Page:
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UNHCR head says international community must share burden of Syrian refugees


UNHCR head says international community must share burden of Syrian refugees

António Guterres warns that the strain of hosting millions of Syrian refugees is threatening the basic fabric of neighbouring countries.
30 September 2013
Thousands of people flowed from Syria across the Peshkhabour border crossing into Iraq's Dohuk Governorate

GENEVA, September 30 (UNHCR) - The head of the UN refugee agency appealed on Monday for the international community to do more to share the burden on Syria's neighbours, warning that the immense number of Syrian refugees fleeing the war is threatening those countries' social and economic fabric.

"Lebanon, Jordan, Turkey and Iraq have been sheltering an unrelenting flood of Syrian refugees, saving lives and providing protection. They have been generous hosts to their neighbours, but all of them are stretched to their limits," António Guterres, the High Commissioner for Refugees, told delegates attending a high-level opening segment of UNHCR's annual Executive Committee meeting in Geneva.

By the end of last week, these four countries and Egypt, hosted more than 2.1 million registered Syrian refugees: more than 760,000 in Lebanon, 525,000 in Jordan, 490,000 in Turkey, 190,000 in Iraq and over 125,000 in Egypt. In addition, there are hundreds of thousands more who did not register or were already living in these countries as economic migrants.

"In the exercise of my mandate as High Commissioner for Refugees, it is my duty to ask the governments of these states, like all others, to open their borders and continue to provide protection for all Syrians," Guterres said. "But it is also my duty to ask the international community to realize that this burden is far too heavy to be borne by only the neighboring countries, and to put in place more - and more robust - measures of sharing this burden."

The UNHCR head said that host nations need far more than just an increase in humanitarian aid; they could require substantial financial help, including emergency development assistance for sectors like health, education, housing, water and energy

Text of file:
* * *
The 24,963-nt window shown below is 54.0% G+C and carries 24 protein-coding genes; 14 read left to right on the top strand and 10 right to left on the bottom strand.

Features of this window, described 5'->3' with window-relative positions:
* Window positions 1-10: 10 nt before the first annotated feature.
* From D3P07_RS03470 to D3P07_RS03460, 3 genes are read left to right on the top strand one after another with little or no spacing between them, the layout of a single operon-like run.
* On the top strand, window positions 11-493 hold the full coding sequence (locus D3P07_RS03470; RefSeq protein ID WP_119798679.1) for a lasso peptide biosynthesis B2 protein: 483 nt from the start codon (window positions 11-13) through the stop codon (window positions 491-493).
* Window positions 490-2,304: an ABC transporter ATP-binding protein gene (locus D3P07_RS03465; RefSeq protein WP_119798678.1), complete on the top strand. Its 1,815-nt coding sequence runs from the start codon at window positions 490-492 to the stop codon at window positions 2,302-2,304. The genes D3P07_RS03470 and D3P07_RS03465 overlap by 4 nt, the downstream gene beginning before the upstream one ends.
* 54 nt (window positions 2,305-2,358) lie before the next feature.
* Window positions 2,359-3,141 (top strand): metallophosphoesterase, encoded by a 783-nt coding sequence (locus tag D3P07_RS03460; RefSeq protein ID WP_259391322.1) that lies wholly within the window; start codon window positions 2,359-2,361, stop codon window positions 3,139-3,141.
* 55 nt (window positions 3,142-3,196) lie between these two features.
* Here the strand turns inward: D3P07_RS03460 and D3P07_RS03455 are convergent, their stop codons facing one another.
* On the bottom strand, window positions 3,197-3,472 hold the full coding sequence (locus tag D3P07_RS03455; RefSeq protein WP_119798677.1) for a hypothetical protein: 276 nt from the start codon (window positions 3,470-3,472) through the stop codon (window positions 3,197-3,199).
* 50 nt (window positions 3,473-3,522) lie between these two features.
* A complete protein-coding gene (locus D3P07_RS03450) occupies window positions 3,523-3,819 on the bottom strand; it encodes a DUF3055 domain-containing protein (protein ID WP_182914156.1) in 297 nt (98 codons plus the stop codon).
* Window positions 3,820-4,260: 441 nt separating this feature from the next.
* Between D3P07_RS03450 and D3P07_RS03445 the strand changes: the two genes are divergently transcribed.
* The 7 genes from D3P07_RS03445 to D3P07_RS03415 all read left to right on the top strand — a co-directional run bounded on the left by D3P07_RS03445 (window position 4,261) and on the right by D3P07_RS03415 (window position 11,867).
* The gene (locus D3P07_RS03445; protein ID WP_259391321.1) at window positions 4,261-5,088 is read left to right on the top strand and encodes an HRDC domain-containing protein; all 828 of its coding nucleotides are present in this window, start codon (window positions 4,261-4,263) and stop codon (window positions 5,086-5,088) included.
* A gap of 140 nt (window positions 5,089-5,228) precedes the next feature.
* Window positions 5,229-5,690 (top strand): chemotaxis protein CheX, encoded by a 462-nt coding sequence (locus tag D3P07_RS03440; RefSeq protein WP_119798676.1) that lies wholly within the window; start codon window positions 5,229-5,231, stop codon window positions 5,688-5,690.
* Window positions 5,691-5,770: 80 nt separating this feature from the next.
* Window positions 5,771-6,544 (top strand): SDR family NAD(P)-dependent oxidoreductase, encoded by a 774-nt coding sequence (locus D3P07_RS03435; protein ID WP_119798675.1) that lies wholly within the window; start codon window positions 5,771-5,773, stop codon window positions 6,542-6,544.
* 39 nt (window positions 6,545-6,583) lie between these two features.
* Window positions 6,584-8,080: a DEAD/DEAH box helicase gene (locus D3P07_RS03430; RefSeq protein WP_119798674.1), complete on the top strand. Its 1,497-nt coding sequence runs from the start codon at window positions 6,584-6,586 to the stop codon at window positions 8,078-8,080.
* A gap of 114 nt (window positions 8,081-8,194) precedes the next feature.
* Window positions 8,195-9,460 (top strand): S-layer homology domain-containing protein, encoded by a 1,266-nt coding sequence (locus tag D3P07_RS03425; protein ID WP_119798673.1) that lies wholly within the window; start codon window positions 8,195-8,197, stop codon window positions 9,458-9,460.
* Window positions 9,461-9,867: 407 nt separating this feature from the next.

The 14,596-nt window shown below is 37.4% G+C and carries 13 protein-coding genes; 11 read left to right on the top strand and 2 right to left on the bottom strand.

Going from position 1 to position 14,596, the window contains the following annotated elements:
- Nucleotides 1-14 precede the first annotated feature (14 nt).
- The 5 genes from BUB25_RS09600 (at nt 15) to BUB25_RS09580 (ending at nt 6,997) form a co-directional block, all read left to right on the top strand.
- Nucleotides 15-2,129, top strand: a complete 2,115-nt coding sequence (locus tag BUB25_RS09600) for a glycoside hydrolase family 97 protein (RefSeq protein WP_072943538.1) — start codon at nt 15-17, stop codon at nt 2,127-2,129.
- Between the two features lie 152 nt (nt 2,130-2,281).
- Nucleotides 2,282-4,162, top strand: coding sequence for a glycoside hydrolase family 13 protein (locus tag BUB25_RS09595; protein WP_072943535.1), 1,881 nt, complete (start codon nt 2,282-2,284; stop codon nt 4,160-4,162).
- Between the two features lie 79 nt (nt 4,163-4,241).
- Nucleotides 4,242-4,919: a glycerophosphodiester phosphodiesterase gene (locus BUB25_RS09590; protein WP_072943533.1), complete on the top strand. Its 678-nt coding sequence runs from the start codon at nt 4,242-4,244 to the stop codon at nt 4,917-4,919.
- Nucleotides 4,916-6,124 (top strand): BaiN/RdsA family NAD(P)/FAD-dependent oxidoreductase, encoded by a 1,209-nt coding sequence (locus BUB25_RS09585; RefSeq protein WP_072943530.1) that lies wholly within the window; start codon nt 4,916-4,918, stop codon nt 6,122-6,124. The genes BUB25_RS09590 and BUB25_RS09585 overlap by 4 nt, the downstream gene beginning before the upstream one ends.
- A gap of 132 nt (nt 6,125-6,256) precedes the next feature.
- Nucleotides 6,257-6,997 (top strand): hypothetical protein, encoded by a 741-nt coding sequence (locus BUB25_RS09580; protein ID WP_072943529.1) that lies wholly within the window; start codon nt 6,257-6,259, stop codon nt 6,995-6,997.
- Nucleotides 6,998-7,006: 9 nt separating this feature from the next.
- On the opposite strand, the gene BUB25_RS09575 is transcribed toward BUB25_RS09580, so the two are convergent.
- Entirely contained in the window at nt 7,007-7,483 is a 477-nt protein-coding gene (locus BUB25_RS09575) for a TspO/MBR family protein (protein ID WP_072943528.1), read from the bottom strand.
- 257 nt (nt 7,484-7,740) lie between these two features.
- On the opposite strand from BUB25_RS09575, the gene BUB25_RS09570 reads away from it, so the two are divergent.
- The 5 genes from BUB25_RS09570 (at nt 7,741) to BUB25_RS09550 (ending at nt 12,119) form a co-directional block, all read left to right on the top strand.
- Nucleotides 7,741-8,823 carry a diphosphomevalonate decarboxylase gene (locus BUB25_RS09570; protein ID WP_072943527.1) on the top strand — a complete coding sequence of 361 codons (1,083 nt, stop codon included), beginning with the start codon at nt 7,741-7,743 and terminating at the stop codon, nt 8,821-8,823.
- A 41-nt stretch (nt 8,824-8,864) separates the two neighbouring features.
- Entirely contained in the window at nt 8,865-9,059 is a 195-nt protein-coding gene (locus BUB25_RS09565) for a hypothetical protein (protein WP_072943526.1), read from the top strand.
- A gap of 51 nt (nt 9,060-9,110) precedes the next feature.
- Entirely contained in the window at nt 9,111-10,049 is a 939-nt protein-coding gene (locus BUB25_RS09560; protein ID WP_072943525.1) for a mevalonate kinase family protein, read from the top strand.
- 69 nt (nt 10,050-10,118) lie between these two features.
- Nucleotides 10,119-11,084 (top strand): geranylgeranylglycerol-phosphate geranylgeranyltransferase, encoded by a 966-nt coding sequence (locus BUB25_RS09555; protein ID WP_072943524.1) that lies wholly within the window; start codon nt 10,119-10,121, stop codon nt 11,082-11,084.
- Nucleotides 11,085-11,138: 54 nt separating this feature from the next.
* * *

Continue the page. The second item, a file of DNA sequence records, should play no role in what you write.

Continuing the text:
"Some of the countries affected may require direct budget support. Many hosting communities need massive longer-term development investment, as the challenges they are now facing are only likely to grow," he said.

So far countries have funded 47 per cent of the nearly US$3 billion requested by the United Nations to assist Syrian refugees in the region and 54 per cent of the additional US$1.4 billion requested by the United Nations for humanitarian assistance to the displaced inside Syria.

"The Syria conflict is not just a threat to global peace and security, but it results in fundamental, structural problems for the countries of the region. They are going through huge demographic changes following the refugee influx, unsettling their social and economic fabric," Guterres said.

Across the region, job markets, salaries and prices have been affected, leaving refugees and many local families struggling to make ends meet. In Lebanon, a recent World Bank study has concluded that unemployment could double by the end of next year, with an additional 170,000 Lebanese pushed into poverty.

Guterres said the government of Turkey has covered almost all of the US$2 billion cost of taking care of its Syrian refugees from its own budget. Syria's southern neighbour, Jordan estimates that the cost of hosting Syrian refugees will reach US1.7 billion by the end of this year. It has spent hundreds of millions of dollars in extra subsidies for water, bread and electricity since the civil war broke out and refugees began arriving nearly two years ago.

"I am enormously frustrated to see all appeals for a political solution fall on deaf ears, and the various parties still unable to come together and put an end to the suffering of Syrians and the gradual destabilization of neighboring countries," he said. "But as the fighting still drags on, today's meeting on solidarity and burden-sharing with the host countries becomes even more important."

In addition to financial aid for the countries most impacted by the Syrian refugee crisis, Guterres said other states must share the burden of hosting the refugees. As an example, he praised Sweden's recent decision to grant permanent residence to Syrian refugees.

He also noted that Germany is currently transferring 5,000 Syrian refugees from Lebanon to Germany, where they will receive two-year residence permits including access to health and educational services and the right to work.

"I hope other countries will come forward with similar offers, and especially include the possibility of family reunification. Should the situation in Syria deteriorate very drastically, the international community may also have to consider possibilities of humanitarian emergency evacuation of Syrian refugees to locations outside the region to help ease the pressure on the neighbouring countries," he said.

Guterres said the international response to the Syrian refugee crisis - with the burden falling mainly on nearby countries - mirrors the broader refugee situation, where developing countries host four out of five refugees worldwide. The international reaction to the crisis, he told the meeting, would be a test of international willingness to provide what is needed to ensure refugee protection and regional stability.

ExCom's High Level Segment on Syria, convened to increase support for Syrian neighbouring countries hosting refugees, concludes tomorrow afternoon. The meeting was being attended by government ministers and other senior officials as well as the heads of UNHCR, the UN Development Programme (UNDP), the UN Children's Fund (UNICEF), the World Food Programme (WFP) and the UN Office for the Coordination of Humanitarian Affairs (OCHA).